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May 22, 2005


Ian McMeans

The problem with pre-arranged tiles in duplicate scrabble is that because people will use the tiles differently, the games will quickly diverge based on which tiles are chosen to be put down, and blind choices you make have completely unpredictable effects on the future, which accumulate quickly.

I'm not sure how you could fix that. Maybe have pre-arranged "hands" (groups of 7 tiles) that you're given for each turn? The problem with that is you can no longer use knowledge of the tile-sack's distribution of tiles, and there's still a lot of variance based on what tiles are on the board. So unless you fix the board AND the hands at each turn, people won't be playing similar games, and the divergence between how well people play will still be totally independant. (Because just getting the tiles in a certain order is not good or bad by itself - it's so context dependant on unpredictable game events).

For example in a game of duplicate scrabble, if on table A, player 1 puts down "tan", and A's player 2 fills it out to "expectance" (with all sorts of awesome bonuses), but on table B player 1 puts down "nat", then it was through no flaw of B's player 2 that he couldn't put down "expectance". And now the future of table B's game has diverged completely.


Maybe you could argue that knowing you have the same tiles you should also know, as a good player, that you shouldn't put down "tan" for exactly that reason ?


It would seem players using the tiles differently is exactly the point. Given that both players will take turns (game-wise) playing the same 'picks', the ability to spot either 'expectance' or 'cetane' is exactly what decides if a player is good or not. "But it depends on the other player's game!" you say? Well, that's part of the game in Scrabble, like most games. Basketball isn't just scoring points. It's also keeping your opponent from scoring. An example: If there is a triple word score, a space, and the letter 'x', would you put down an 'A' to spell "ax"? This opens it up for 'fax', 'zax', and who knows what else by your opponent. But they may have an 'a' themselves... What do you do?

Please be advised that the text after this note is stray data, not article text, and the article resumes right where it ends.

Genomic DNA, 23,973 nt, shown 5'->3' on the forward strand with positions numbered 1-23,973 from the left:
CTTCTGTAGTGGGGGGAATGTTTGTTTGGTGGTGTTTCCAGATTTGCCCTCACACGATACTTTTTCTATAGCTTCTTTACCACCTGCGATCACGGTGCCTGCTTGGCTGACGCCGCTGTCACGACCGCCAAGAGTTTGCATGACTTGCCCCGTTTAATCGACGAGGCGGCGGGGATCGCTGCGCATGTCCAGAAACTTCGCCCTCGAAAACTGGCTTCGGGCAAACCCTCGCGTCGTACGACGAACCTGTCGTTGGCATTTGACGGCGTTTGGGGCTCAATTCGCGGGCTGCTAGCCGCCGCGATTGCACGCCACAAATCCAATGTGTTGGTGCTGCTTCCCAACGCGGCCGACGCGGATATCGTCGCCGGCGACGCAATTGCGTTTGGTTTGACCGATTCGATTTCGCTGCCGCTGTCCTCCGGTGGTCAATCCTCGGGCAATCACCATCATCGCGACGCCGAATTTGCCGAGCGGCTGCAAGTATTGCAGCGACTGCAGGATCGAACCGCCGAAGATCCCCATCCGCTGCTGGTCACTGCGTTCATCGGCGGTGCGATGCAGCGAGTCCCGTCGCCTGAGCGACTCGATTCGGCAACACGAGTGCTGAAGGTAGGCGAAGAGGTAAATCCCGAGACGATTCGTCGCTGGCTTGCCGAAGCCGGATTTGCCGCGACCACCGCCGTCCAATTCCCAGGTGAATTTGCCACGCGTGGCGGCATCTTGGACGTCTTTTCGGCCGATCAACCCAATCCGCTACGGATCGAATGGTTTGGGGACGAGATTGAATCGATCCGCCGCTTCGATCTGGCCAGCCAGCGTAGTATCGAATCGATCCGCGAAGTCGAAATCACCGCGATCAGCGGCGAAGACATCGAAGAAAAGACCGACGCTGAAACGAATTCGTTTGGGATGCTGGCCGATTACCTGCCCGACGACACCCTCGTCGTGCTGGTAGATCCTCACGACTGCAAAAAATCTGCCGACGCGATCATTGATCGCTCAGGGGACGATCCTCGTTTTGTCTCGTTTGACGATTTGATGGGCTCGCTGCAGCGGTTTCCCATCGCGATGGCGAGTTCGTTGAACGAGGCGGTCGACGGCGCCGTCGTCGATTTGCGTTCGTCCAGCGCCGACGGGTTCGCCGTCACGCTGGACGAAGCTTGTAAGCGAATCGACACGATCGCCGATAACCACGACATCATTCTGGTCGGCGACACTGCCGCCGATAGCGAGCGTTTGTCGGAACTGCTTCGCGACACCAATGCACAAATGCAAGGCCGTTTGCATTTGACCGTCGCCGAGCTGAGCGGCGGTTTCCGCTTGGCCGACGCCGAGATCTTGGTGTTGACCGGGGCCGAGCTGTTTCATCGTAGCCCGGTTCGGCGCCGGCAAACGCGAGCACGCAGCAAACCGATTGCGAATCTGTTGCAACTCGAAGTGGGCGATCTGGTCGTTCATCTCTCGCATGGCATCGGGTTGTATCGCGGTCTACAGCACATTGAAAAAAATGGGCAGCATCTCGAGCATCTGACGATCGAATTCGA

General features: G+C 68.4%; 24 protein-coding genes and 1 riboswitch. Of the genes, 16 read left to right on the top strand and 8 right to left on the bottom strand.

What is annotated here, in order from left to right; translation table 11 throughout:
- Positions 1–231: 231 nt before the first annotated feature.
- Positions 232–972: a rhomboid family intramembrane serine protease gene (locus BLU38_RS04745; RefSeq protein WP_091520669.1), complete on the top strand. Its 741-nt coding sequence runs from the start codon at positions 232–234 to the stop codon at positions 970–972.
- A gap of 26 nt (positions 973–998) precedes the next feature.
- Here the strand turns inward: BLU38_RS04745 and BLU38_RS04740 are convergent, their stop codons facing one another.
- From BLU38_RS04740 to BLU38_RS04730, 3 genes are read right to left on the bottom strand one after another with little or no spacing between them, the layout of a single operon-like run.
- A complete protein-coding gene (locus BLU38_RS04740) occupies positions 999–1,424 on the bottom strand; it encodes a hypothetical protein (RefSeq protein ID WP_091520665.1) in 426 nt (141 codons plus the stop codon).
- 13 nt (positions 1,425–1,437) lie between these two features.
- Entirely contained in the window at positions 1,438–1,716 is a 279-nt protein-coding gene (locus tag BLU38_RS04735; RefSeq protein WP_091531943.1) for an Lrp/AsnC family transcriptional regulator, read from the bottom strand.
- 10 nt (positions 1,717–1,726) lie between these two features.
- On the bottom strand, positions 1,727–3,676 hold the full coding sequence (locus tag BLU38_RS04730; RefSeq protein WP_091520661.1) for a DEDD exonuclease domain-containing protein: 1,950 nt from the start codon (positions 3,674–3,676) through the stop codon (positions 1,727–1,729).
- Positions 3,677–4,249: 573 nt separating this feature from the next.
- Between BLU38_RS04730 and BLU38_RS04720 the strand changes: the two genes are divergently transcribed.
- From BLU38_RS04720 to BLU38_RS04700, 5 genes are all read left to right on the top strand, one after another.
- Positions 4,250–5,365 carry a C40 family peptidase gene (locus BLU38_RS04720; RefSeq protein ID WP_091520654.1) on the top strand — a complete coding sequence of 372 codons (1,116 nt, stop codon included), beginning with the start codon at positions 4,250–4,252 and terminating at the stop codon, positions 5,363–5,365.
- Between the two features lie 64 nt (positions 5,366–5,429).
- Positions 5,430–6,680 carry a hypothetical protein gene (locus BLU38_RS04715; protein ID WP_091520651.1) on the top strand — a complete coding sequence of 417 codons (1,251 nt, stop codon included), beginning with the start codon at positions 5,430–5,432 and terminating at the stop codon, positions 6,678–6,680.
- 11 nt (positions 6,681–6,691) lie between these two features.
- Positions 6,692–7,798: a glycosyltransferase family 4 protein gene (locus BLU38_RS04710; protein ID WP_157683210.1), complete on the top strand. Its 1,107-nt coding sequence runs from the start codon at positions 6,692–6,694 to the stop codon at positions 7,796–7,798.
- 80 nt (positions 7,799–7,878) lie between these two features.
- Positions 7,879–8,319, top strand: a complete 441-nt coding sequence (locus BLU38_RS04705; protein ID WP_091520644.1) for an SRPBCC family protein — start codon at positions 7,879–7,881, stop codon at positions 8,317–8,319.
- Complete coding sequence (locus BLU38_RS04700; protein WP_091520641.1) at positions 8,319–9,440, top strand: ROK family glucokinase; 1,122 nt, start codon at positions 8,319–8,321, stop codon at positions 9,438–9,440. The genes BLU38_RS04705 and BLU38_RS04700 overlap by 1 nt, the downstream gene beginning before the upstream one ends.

It's all about your personal strategy, your knowledge and skills as a player. No variance per se, just strategic variables.


It reminds me of "Duplicate Tetris" or "Duplicate Bust-A-Move" in which identical pieces are given in a typical head-to-head puzzle game scenario. The fact that you've got duplicate setups and pieces is irrelevant. Early moves which have identical worth based on available information rapidly diverge. It's basicly a Chaotic (with a capital C) situation. It's taking a game that's supposed to be about dealing with and managing Chaos and trying to standardize it to measure "who is the best at dealing with random situations".

The best approach in highly divergent games is to simply play a lot of games. Have a rating system that tracks wins over time if you need to.

Oh, all that said, the fact that people can declare "bad randoms" is, I think, an important property in many games. It's an ego-preserving excuse. The people who don't need ego-preserving excuses are indeed playing Chess. The fact you can blame losses on luck (whether it was the true culprit or not) helps make games more palatable to many people.

Ian McMeans

Jeffool and greggman, you're both right that it's part of the game to anticipate unpredictable future plays.

What I was arguing is that the variance in scores is not removable by changing it to "duplicate scrabble". Good players will play a certain way, but the game remains a high-variability statistical one, like poker.

And Wyatt - I totally agree about variability as ego preservation. As game developers, should we intentionally build it into our games to satisfy (placate? coddle?) our sensitive-ego'd players?

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